Welcome to “Dear Dana”, our weekly column to give you career and workplace advice/coaching. Please write in and tell me about a career challenge or frustration you’re facing at the office! – Dana Theus
Dear Dana, I just got a job offer within my company (in another division). I’ve wanted this job for a long time, and I’m afraid to ask for anything because I don’t want them to withdraw the offer. My husband says I’m crazy to think about NOT negotiating a job offer. He says I have to ask for more money. I don’t want to mess this up! What should I do? – On Pins and Needles in New York
[Note: I have already answered Pins and Needles since her timeline was short, but I’m putting the full answer here for the record. And good news! She got the job with a better employment package than the first offer!]
Dear Pins and Needles,
Congratulations on the job offer! I’m especially psyched that it’s a job you’ve wanted for a long time. That shows that you’re doing more right than wrong in both your work and your career development.
As for the question of negotiating a job offer, I have to say I think your husband has the right idea here. Before I explain why, I want to unpack some of the assumptions you may have, based on your question.
It sounds to me like you’re making the assumption that you believe they will only want you for the job if you “come cheap,” “are no trouble” or otherwise “don’t make any waves” on your way in the door. It’s pretty normal not to want to mess up a good thing, but if any of these feelings are underneath your hesitation to negotiate, you have to get over them. Here’s why.
- Setting the tone: When you take a new job, you’re starting a new set of relationships and the way you negotiate (or don’t) is kind of like your first smile and handshake when meeting someone new. It sets the tone for how they see you and how they treat you going forward. If you have a wimpy “handshake” that says “don’t mind me,” they won’t. You will be signalling to them that you don’t believe you bring much value to the team, and your influence and credibility will suffer as result.
- Leaving money on the table: When they make a job offer, they’re almost always offering a lower salary than they can afford because they expect you to ask for more. This means that if you don’t negotiate there is a high likelihood that you’re leaving money on the table. It may not be much, but if it’s there and you can get it, you deserve to. Over the course of your career, when you may change jobs multiple times, these little bits add up to a lot of money.
- Negotiating is a skill you need to practice: It’s hard to achieve your goals in life if you aren’t comfortable asking for things and negotiating with others to get closer to your goals. Whether it’s buying a car, getting your kids to bed without a fuss or getting what you deserve in your employment package, your personal negotiation style will become a critical part of your success in life. It sounds to me like you’re still working on this skill, so this is an excellent time to practice with real-world upsides! The best part is that when you ask for something and they give it to you (in part or in whole), you build your confidence and learn more about how to negotiate for the win-win.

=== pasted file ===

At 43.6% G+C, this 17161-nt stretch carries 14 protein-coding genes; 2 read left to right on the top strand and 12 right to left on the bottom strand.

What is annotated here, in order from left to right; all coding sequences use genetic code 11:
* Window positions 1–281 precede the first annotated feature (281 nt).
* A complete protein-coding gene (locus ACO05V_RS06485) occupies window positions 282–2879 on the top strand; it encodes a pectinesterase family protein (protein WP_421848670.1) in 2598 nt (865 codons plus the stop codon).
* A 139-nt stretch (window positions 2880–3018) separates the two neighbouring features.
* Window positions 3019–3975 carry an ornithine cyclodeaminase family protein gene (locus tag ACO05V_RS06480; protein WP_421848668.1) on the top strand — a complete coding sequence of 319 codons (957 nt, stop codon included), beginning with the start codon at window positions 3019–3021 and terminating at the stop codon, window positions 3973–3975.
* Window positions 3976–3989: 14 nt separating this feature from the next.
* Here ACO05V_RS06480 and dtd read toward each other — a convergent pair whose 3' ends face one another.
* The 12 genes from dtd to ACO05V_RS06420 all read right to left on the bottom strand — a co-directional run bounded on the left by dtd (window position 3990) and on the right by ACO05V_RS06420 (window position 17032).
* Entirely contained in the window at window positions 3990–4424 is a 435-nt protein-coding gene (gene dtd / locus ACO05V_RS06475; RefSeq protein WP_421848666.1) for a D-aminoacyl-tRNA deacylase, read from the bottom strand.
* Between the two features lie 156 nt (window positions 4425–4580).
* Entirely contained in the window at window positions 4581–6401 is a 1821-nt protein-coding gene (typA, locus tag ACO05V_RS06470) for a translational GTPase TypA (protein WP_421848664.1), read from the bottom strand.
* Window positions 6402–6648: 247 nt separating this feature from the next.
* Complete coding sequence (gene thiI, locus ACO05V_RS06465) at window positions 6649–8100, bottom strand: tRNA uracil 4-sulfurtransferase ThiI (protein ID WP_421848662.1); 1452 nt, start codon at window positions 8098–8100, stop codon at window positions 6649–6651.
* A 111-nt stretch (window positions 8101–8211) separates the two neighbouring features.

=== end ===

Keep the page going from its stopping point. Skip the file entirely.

- Bonus reason #4: The worst they can say is “no” and since you know you’d already be willing to take the job at the current offer, you have nothing to lose.
Already a subscriber? Log In
All that said, I can tell that this is uncomfortable for you. And you’re right to be concerned that if you don’t do it right, you may make this transition more complicated than it needs to be. Women, in particular, find job offer negotiations to be tricky territory. Remember that you have more to negotiate with than just salary; you can ask for benefits, flex time and many other things. You should prepare before negotiating a job offer because you really only get one shot at it. You make your ask and most of the time they come back with a “final offer,” so you need to be pretty clear about what you want and be ready to respond quickly once they respond.
When I coach people on job offer negotiations I walk them through detriggering their emotional attachments to the job and walk them through a variety of worksheets to help them figure out what’s most important to them in their total employment package. This helps them arrive at the ask that feels right and which will—if they get close to it—makes them feel valued going into their new position. Take the time to prepare your ask, ask for what you want and know what you will accept if they come back with less. Be genuine in communicating your desire to become part of the new team and be confident that you’re asking for more because you believe you’re worth it. Good luck!
P.S. – Have a question you’d like anonymous support on? Write me!